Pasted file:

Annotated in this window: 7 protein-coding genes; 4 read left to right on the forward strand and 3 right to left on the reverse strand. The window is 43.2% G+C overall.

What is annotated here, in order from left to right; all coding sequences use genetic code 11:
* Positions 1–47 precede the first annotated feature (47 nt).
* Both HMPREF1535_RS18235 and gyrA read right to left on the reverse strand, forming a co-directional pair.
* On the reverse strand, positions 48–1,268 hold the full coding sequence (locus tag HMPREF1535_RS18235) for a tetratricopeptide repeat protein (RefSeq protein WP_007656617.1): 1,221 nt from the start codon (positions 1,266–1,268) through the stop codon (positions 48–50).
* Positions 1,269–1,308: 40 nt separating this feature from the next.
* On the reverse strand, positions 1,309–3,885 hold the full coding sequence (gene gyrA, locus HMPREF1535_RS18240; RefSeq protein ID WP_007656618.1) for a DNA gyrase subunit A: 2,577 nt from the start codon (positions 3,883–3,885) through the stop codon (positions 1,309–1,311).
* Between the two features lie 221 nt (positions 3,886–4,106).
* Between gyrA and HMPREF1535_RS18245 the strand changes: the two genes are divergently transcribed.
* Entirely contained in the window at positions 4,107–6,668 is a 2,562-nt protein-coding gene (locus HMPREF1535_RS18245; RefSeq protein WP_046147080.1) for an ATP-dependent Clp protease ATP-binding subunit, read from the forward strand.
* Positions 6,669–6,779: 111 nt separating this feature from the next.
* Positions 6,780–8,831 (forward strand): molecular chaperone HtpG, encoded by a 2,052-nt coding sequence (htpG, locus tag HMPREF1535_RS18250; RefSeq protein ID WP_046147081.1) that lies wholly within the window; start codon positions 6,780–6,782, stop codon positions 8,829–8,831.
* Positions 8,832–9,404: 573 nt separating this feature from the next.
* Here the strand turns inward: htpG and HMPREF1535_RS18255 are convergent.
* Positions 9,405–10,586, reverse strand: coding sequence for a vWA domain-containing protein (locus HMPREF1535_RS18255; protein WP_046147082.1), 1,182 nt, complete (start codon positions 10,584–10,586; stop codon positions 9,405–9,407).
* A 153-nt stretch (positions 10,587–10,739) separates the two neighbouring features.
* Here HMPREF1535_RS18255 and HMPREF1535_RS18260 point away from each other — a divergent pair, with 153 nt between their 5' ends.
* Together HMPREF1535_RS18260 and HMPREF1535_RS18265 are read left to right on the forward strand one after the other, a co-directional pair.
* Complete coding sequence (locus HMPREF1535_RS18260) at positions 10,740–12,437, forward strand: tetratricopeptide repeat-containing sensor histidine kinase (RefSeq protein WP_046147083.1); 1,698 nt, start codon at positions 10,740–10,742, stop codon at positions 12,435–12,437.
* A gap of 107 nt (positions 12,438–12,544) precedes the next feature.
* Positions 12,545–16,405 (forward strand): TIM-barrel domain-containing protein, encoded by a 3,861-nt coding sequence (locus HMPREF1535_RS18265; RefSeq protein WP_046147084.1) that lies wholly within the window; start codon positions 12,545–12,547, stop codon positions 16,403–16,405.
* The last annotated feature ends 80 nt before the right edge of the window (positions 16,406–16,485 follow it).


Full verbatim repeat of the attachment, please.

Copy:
Annotated in this window: 7 protein-coding genes; 4 read left to right on the forward strand and 3 right to left on the reverse strand. The window is 43.2% G+C overall.

What is annotated here, in order from left to right; all coding sequences use genetic code 11:
* Positions 1–47 precede the first annotated feature (47 nt).
* Both HMPREF1535_RS18235 and gyrA read right to left on the reverse strand, forming a co-directional pair.
* On the reverse strand, positions 48–1,268 hold the full coding sequence (locus tag HMPREF1535_RS18235) for a tetratricopeptide repeat protein (RefSeq protein WP_007656617.1): 1,221 nt from the start codon (positions 1,266–1,268) through the stop codon (positions 48–50).
* Positions 1,269–1,308: 40 nt separating this feature from the next.
* On the reverse strand, positions 1,309–3,885 hold the full coding sequence (gene gyrA, locus HMPREF1535_RS18240; RefSeq protein ID WP_007656618.1) for a DNA gyrase subunit A: 2,577 nt from the start codon (positions 3,883–3,885) through the stop codon (positions 1,309–1,311).
* Between the two features lie 221 nt (positions 3,886–4,106).
* Between gyrA and HMPREF1535_RS18245 the strand changes: the two genes are divergently transcribed.
* Entirely contained in the window at positions 4,107–6,668 is a 2,562-nt protein-coding gene (locus HMPREF1535_RS18245; RefSeq protein WP_046147080.1) for an ATP-dependent Clp protease ATP-binding subunit, read from the forward strand.
* Positions 6,669–6,779: 111 nt separating this feature from the next.
* Positions 6,780–8,831 (forward strand): molecular chaperone HtpG, encoded by a 2,052-nt coding sequence (htpG, locus tag HMPREF1535_RS18250; RefSeq protein ID WP_046147081.1) that lies wholly within the window; start codon positions 6,780–6,782, stop codon positions 8,829–8,831.
* Positions 8,832–9,404: 573 nt separating this feature from the next.
* Here the strand turns inward: htpG and HMPREF1535_RS18255 are convergent.
* Positions 9,405–10,586, reverse strand: coding sequence for a vWA domain-containing protein (locus HMPREF1535_RS18255; protein WP_046147082.1), 1,182 nt, complete (start codon positions 10,584–10,586; stop codon positions 9,405–9,407).
* A 153-nt stretch (positions 10,587–10,739) separates the two neighbouring features.
* Here HMPREF1535_RS18255 and HMPREF1535_RS18260 point away from each other — a divergent pair, with 153 nt between their 5' ends.
* Together HMPREF1535_RS18260 and HMPREF1535_RS18265 are read left to right on the forward strand one after the other, a co-directional pair.
* Complete coding sequence (locus HMPREF1535_RS18260) at positions 10,740–12,437, forward strand: tetratricopeptide repeat-containing sensor histidine kinase (RefSeq protein WP_046147083.1); 1,698 nt, start codon at positions 10,740–10,742, stop codon at positions 12,435–12,437.
* A gap of 107 nt (positions 12,438–12,544) precedes the next feature.
* Positions 12,545–16,405 (forward strand): TIM-barrel domain-containing protein, encoded by a 3,861-nt coding sequence (locus HMPREF1535_RS18265; RefSeq protein WP_046147084.1) that lies wholly within the window; start codon positions 12,545–12,547, stop codon positions 16,403–16,405.
* The last annotated feature ends 80 nt before the right edge of the window (positions 16,406–16,485 follow it).